This Famous Georgetown Veteran Was a Good Boy

Bulldog 2

As we celebrate Veterans Day, GM wants to revisit a famous veteran from Georgetown’s past: Stubby.

As the Smithsonian explains:

Stubby the dog, known to many as “Sgt. Stubby”…was the mascot of the 102 Infantry 26th Yankee Division in World War I. He showed up at training camp one day on the grounds of Yale University, and was such a hit with the soldiers that he was allowed to stay (he would drill with them, and even learned to salute). When it was time to ship off for Europe, Stubby went along for the ride to Newport News, Virginia, and was smuggled by Private J. Robert Conroy aboard the SS Minnesota. Upon discovery by Conroy’s Commanding Officer, the story goes, Stubby saluted him, and the CO was so impressed he allowed Stubby to remain with the troops. Stubby took to soldiering quite well, joining the men in the trenches. He was gassed once, and wounded by shrapnel another time, and once he disappeared for a while, only to resurface with the French forces who returned him to his unit. Stubby even captured a Hun (that’s WWI slang for a German soldier)!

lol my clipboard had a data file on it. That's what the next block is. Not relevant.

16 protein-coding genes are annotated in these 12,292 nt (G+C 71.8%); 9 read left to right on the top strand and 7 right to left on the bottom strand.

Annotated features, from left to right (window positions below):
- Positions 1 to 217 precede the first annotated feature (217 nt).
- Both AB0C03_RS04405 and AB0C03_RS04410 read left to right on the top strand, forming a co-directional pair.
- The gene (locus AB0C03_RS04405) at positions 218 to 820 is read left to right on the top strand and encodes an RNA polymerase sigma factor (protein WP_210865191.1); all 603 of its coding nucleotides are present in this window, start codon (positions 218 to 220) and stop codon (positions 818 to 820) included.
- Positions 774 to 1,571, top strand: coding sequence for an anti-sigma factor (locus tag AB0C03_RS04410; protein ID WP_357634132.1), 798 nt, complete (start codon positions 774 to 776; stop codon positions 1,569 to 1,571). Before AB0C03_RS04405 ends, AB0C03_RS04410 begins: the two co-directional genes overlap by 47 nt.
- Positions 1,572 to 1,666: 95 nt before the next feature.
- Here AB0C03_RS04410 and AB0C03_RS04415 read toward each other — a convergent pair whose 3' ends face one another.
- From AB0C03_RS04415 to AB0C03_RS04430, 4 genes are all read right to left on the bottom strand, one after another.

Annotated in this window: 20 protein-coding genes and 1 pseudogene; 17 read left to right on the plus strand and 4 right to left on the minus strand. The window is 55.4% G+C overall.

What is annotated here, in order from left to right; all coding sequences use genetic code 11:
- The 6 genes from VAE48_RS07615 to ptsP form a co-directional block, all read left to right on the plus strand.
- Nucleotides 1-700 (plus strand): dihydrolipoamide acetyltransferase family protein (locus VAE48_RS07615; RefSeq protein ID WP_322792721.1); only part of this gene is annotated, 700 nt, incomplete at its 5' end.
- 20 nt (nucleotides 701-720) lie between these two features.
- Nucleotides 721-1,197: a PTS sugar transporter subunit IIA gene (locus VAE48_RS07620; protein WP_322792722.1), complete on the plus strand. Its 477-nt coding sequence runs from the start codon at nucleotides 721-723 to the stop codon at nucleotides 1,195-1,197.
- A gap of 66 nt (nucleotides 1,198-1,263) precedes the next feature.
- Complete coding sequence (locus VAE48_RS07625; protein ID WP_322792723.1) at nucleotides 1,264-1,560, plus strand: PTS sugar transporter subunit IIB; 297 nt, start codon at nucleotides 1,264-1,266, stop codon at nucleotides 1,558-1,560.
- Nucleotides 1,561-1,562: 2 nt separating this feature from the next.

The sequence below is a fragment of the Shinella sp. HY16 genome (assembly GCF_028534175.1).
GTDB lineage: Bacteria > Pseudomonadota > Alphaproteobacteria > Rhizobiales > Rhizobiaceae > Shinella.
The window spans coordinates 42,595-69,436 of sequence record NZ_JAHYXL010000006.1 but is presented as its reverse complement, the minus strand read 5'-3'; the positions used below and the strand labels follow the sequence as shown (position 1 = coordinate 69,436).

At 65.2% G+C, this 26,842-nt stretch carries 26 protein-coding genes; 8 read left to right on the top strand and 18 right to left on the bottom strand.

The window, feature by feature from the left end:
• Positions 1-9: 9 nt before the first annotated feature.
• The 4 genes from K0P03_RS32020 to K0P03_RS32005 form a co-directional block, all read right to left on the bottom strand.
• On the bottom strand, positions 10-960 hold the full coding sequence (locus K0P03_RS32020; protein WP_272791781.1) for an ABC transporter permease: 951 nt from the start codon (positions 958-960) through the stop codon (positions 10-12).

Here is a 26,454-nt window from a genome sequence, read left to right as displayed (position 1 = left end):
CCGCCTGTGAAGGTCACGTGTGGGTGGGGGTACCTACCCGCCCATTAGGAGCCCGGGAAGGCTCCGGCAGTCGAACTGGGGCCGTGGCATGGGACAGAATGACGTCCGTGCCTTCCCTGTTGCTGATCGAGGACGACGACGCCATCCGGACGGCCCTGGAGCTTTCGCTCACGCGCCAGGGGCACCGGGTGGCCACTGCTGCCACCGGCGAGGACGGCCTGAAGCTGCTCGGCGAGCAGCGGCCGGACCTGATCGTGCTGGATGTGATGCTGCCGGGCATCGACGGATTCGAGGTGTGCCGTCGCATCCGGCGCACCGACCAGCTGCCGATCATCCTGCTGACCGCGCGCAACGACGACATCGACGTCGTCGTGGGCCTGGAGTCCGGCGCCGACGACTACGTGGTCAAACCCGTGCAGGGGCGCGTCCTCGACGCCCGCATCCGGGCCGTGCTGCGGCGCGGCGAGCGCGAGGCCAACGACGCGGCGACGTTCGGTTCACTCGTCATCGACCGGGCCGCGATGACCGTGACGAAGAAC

After the war, Stubby’s caretaker enrolled at Georgetown University. Stubby, already a celebrity, became the mascot for the Hoyas. Stubby passed away in 1926 and was the subject of multiple newspaper obituaries. He was stuffed and eventually donated to the Smithsonian, where you can see him today, draped in about a dozen medals.

In the photo above, Stubby is being inspected by none other than the great Gen. John “Black Jack” Pershing.

So here’s to Stubby, the original Georgetown bulldog.

1 Comment

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One response to “This Famous Georgetown Veteran Was a Good Boy

  1. Carolyn Kramer

    I have the book , STUBBY THE WAR DOG. Bought it off of the Internet. CgK

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